Elvis is the debut live album by Elvis Presley, released in 1968. It is often nicknamed Elvis NBC TV Special, for there are two other albums by him with the same title. It's the soundtrack for the NBC special Singer Presents...Elvisnote , which premiered on December 3, 1968.
By the end of The '60s Elvis' career was pretty much in a slump. For most of the decade he had appeared in rather bad Hollywood films and released hit singles that were a watered down version of everything that originally made Elvis great. Many young people felt he had lost "it". In an attempt to revive Elvis' career he shot this special at the NBC Studios in Burbank, California in June of 1968. It was a mix of live performances and production numbers.
It proved to be a huge media spectacle. Not only was this his first live concert since 1961, but it showed Elvis could still rock the crowd and reminded the world why he was such a Rock & Roll superstar. He was very enthusiastic about the concept and it really shows from his energetic performance. Although it sometimes shows him perform with a backing band and background dancers, most of the concert is a one-man special.
The special was a major triumph, attracting 42% of the American viewing audience when it debuted, making it the single highest-rated program of the 1968-69 network TV season. The show convinced many that Elvis was still the "king" and revitalized his career. Many music fans see it as his finest last hour before his Las Vegas period (which in many ways followed the template laid down by this show) set in and the quality of his concerts seriously went down the drain, not to mention his dignity.
Because of the way it revived his career, the show is almost always called The '68 Comeback Special.
- "Trouble/Guitar Man" (3:26)
- "Lawdy Miss Clawdy"/"Baby What You Want Me To Do"/"Heartbreak Hotel"/"Hound Dog"/"All Shook Up"/"Can't Help Falling In Love"/"Jailhouse Rock"/"Love Me Tender" (14:52)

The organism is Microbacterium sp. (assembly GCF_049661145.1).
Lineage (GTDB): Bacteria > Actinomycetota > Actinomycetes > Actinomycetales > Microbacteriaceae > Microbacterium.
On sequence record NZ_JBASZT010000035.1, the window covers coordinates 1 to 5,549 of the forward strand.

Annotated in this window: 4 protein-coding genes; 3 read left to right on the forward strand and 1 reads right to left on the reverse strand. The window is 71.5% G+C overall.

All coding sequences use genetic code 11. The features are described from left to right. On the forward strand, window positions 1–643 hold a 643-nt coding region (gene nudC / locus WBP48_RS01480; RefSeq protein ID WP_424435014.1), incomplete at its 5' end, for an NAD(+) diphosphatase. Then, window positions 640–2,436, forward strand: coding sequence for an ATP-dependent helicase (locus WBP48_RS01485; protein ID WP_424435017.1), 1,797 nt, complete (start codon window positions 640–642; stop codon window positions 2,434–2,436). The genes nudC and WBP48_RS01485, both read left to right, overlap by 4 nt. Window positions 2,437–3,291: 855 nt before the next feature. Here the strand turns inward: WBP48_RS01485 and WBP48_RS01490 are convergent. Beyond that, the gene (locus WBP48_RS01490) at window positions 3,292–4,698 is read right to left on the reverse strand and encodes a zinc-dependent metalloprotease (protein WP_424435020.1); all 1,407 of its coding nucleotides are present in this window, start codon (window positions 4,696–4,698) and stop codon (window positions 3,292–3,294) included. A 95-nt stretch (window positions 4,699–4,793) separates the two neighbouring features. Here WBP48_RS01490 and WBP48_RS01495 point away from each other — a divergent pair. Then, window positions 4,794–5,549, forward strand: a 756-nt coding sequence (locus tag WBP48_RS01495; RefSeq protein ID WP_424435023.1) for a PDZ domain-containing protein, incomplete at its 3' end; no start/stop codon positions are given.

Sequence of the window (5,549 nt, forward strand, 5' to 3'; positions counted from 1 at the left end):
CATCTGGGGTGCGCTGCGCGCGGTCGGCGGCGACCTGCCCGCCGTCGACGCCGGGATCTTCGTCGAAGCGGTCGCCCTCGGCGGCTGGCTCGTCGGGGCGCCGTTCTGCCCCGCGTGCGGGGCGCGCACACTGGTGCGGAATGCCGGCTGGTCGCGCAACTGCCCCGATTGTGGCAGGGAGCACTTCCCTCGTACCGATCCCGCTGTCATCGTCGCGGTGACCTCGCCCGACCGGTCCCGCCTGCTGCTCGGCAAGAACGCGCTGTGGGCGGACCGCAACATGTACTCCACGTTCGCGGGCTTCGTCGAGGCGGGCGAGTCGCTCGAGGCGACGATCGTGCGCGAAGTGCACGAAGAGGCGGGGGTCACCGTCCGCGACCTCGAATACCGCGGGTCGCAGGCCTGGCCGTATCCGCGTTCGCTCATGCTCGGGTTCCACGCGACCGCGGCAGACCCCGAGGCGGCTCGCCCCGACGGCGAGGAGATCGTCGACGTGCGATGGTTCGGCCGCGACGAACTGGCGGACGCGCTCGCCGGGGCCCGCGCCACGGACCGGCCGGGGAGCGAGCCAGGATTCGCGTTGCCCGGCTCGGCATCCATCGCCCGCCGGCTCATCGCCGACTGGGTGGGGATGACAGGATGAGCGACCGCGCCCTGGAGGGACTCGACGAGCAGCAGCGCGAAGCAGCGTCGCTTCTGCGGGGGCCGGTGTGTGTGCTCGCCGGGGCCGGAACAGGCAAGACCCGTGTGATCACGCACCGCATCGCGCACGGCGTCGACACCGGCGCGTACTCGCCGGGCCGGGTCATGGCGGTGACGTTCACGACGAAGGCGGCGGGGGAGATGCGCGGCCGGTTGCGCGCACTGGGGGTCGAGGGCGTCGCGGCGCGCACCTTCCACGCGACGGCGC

- "Where Could I Go But To The Lord?"/"Up Above My Head"/"Saved" (7:31)
- "Blue Christmas"/"One Night" (5:33)
- "Memories" (3:16)
- "Nothingville"/"Big Boss Man"/"Guitar Man"/"Little Egypt"/"Trouble"/"Guitar Man" (6:42)
- "If I Can Dream" (3:19)
Where Could I Trope But To The Lord?
- Alliterative Title: "Heartbreak Hotel".
- Call-Back: The special and album open with a medley of "Trouble" and "Guitar Man", and both songs return in the climactic production number.
- Christmas Songs: "Blue Christmas".
- Cover Album: "Memories", "Nothingville" and "If I Can Dream" were the only songs written specifically for the special, and most of the older Elvis songs revived here were already a Cover Version he'd done of an earlier song.
- Damned by Faint Praise: Elvis claiming that "I like a lot of the new groups, you know. The Beatles and The Beards and The...whoever."note
- Eleven O'Clock Number: "If I Can Dream", a rousing "I Want" Song pleading for peace and equality, closes out the special and the album.
- Face on the Cover: The cover photo is a still of Elvis performing "If I Can Dream" in front of a neon sign spelling his first name.
- God-Is-Love Songs: "Where Could I Go But To The Lord?".